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Where is Your Act on "the Spectrum"? Ask the Gig.

Sometimes, dealing with people in the music industry is like engaging with people with autism. There is unexpected behavior, high intelligence, and a painstaking differential between the souls [of musicians and promoters] and the souls of those who share their crativity and skills with the world in other, more sane ways. There is a term in the autism field called "the spectrum". It is an indication that someone may not be entirely identified as autistic, but on "the spectrum." I love this term because, really, we are all on some kind of spectrum. Spectrum also can be used when referring to color -- the spectrum of the color wheel. It seems infinite, with all its subtle shades and variations. Kind of welcoming, really...this abyss where things don't have to be black and white, but in or along a spectrum. This wonderful place is where we are headed as we look at the SPECTRUM of gigs that exist for most musicians. "A  spectrum  (plural spectra or s
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Survival of the Fittest vs. Survival of All

The theories of evolution, while great at describing variations of feathers on pigeon wings, bacteria in petri dishes, and camouflage colors of butterflies, it is awful for eugenics and justifying superiority. In commerce, which can be likened to survival of the fittest, products and services best suited for market make money while those that do not, do not. In art, it's understood that value of something doesn't relate directly to its commerical value. However, technology makes it possible to flood the digital space with more music than has ever been available at any given time in the history of the human race (go with me on this). People can record at home, on their phone, in a bus, on a street, in a school, even while eating green eggs and ham. Sites ranging from to Pandora and Spotify are platforms to share music by Jane Doe as well as major well-known acts. While it makes sense to have sites that are likened to libraries of digital music, searchable by art

Content Creators Get the Short Straw in the Internet Draw

A recent Forbes article, brought my way by ASCAP newsletter, talks about impending changes to the Internet. Read it here.  After reading it, I have more questions than answers:  - Is the Obama policy for Internet better or worse than what is being proposed now, and why?  - How would new policies affect content creators?  - How would new policies continue or impede the monopoly of major Internet companies? Art by HJ Frank It is clear that over the past ten years, the content that creative people make is offered for free online in many forms; whether audio, video, photos and writing. While the Internet offers a place to showcase work, and to view portfolios, it also cuts out the "retail" element that the music industry relied on, in the past, to generate revenue. The content creators are made to feel like we are lucky to be able to show our work online; meanwhile, Internet and smartphone companies keep the lights on.  While the Internet is often toted as a &quo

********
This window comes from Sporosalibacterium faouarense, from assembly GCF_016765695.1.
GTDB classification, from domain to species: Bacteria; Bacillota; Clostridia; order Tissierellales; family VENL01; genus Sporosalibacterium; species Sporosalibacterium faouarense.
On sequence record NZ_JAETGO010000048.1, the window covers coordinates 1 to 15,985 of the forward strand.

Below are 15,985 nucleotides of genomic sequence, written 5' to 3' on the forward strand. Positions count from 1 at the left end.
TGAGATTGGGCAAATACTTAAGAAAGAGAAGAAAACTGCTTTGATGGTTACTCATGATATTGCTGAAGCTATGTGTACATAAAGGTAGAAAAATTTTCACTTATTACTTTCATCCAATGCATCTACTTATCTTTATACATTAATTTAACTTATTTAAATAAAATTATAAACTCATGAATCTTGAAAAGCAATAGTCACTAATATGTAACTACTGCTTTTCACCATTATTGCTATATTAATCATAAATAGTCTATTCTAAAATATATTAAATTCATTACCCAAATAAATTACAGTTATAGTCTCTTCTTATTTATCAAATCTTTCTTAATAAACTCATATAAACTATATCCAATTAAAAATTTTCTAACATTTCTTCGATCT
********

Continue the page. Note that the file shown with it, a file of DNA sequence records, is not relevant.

Looking Back and Forward on Musician and Artist's Rights

This video shows Frank Zappa testifiying before Congress, and serves as a reminder about the importance of musician's and artist's rights. Here is a run-down on songs, recordings and relted copyrights, licensing and royalties. Here is a video about owning your own publishing. Even if you are only partially in understanding of this topic, please use this as an excuse to dig deeper, research more and become informed. Here is one more about the importance of for thought!

On Axis Music Travels to Mississippi

Photo by H. Frank    I've often looked at myself as Chicagoan. When I graduated art school, I thought I was being super professional by making an email with the word "Chicago" in it. This was when emails were cryptic and the Internet was still waving on the ripples from the stone of AOL. It took a little planning, and careful meandering of my goldfish watching responsibilities but I was able to break away from the ties that bind and go, camera in hand, like Hunter S. Thompson, to the Second Annual Mississippi Saxophone Festival. I look forward to sharing the article and the photos and the most important lesson, however, was getting out of Dodge. It is an important thing to do literally...we can travel in a song, but we are meant to travel as musicians and spread the music. Too often I see the only people taking up the flag of troubadorship as somewhat well off middle-upper-class-maybe-a-trust-fund was involved, and the spreading not of love and music, but of th

Book Project Update

On Axis Music is hard at work finalizing the book layout for this collection of lyrics.

Jazz Vocalist Ty Cooper Show Announcement 2/19/2017